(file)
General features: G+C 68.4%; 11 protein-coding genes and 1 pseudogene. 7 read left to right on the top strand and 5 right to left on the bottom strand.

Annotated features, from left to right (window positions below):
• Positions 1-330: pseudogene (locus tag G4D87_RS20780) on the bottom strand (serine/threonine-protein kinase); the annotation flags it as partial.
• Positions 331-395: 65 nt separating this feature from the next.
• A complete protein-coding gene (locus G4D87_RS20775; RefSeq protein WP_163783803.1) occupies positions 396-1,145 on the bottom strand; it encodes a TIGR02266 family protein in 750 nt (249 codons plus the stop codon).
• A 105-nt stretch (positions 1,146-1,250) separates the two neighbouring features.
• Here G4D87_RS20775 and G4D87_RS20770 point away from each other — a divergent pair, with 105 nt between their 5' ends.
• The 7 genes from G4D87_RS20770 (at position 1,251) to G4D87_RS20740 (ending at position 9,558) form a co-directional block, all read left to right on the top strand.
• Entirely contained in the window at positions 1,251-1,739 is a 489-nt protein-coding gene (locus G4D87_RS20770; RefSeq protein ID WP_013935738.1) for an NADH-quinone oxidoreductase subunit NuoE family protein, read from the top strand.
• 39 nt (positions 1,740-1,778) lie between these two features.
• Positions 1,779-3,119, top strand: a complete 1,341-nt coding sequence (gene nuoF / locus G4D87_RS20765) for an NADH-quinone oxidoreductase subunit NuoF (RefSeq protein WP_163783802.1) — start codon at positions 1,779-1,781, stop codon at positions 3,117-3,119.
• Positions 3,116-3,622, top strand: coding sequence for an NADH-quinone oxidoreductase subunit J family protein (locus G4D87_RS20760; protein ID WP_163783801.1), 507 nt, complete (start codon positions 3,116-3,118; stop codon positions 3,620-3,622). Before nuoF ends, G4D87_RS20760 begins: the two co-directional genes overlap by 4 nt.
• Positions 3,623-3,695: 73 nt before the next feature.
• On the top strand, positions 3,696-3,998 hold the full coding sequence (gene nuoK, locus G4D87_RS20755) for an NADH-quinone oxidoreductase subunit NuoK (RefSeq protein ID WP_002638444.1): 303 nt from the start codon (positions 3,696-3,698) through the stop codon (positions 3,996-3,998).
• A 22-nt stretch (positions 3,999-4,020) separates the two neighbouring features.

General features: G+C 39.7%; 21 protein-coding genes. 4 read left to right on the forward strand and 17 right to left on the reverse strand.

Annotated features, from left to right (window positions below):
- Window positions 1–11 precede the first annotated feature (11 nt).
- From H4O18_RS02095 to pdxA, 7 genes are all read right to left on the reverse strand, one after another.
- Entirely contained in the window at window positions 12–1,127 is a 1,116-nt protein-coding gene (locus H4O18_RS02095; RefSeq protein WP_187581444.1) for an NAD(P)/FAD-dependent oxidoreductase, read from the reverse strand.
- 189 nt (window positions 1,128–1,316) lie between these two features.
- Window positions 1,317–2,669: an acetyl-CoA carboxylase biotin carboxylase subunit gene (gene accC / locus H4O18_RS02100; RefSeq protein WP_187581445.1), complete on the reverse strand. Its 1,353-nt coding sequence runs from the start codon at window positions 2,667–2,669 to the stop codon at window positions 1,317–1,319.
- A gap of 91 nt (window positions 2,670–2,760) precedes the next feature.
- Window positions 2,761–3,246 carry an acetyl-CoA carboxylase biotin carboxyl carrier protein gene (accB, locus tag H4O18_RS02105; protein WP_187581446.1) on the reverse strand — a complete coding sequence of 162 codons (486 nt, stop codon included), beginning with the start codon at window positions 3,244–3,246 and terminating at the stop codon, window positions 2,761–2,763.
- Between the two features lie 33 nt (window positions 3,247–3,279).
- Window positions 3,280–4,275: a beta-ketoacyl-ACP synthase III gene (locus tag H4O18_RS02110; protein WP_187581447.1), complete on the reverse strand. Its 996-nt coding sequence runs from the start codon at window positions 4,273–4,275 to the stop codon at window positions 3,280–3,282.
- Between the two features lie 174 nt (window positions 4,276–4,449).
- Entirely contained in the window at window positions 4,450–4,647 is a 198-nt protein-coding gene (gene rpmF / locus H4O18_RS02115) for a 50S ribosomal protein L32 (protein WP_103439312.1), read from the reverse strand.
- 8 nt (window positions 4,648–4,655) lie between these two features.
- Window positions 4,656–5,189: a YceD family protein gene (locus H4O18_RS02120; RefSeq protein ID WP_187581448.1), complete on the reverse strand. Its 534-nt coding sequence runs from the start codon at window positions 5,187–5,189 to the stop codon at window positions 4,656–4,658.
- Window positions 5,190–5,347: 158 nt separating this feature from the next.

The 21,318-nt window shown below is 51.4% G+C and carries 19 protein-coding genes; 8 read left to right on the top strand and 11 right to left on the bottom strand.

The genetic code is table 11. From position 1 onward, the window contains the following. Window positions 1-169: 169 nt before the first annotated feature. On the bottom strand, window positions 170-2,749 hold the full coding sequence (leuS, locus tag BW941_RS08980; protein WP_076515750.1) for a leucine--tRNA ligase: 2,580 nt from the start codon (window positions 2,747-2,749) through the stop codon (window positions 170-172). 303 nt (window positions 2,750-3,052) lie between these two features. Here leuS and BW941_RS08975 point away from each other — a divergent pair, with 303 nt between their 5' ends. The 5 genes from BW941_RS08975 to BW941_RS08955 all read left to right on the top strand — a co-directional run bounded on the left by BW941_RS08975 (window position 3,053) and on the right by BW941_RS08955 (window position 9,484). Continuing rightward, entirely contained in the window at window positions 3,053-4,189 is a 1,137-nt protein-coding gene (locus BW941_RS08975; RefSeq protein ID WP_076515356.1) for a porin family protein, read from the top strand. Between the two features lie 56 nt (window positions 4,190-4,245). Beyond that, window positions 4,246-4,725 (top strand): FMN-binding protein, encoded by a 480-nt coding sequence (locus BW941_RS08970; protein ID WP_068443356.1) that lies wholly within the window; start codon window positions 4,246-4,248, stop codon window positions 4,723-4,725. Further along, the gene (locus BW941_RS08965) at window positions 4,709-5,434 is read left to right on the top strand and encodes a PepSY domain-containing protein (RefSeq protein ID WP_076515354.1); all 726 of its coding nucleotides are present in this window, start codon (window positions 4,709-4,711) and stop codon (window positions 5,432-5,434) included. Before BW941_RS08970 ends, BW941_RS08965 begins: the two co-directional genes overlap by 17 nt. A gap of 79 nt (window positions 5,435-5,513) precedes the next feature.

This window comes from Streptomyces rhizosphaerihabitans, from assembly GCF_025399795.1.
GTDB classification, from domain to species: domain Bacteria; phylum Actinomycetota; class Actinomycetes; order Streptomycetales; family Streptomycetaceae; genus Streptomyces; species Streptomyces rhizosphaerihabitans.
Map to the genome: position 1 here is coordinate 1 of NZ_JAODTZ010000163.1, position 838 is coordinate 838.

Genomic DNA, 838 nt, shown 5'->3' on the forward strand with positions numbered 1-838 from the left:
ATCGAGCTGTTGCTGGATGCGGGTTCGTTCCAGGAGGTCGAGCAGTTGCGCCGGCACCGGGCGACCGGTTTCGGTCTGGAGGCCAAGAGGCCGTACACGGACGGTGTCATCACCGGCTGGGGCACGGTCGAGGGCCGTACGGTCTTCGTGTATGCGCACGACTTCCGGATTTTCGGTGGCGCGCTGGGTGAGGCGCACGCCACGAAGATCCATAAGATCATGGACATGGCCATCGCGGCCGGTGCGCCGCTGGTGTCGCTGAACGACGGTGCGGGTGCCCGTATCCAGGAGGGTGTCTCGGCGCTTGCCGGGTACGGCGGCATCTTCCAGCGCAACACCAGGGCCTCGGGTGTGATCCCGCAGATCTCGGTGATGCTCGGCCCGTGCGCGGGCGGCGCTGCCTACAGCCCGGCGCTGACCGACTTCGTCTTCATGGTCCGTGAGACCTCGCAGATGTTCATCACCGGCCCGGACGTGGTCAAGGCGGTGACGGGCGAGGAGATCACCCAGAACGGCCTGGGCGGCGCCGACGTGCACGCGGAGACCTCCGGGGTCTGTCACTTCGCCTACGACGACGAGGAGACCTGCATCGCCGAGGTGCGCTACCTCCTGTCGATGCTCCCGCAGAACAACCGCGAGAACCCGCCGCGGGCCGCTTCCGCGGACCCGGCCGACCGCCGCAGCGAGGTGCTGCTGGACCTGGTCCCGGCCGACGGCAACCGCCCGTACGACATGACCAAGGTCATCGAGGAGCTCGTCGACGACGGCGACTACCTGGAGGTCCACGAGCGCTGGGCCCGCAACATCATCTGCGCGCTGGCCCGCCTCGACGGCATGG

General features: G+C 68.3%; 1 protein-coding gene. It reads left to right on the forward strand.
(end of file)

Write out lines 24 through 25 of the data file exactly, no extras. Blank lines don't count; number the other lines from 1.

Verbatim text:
- Window positions 2,761–3,246 carry an acetyl-CoA carboxylase biotin carboxyl carrier protein gene (accB, locus tag H4O18_RS02105; protein WP_187581446.1) on the reverse strand — a complete coding sequence of 162 codons (486 nt, stop codon included), beginning with the start codon at window positions 3,244–3,246 and terminating at the stop codon, window positions 2,761–2,763.
- Between the two features lie 33 nt (window positions 3,247–3,279).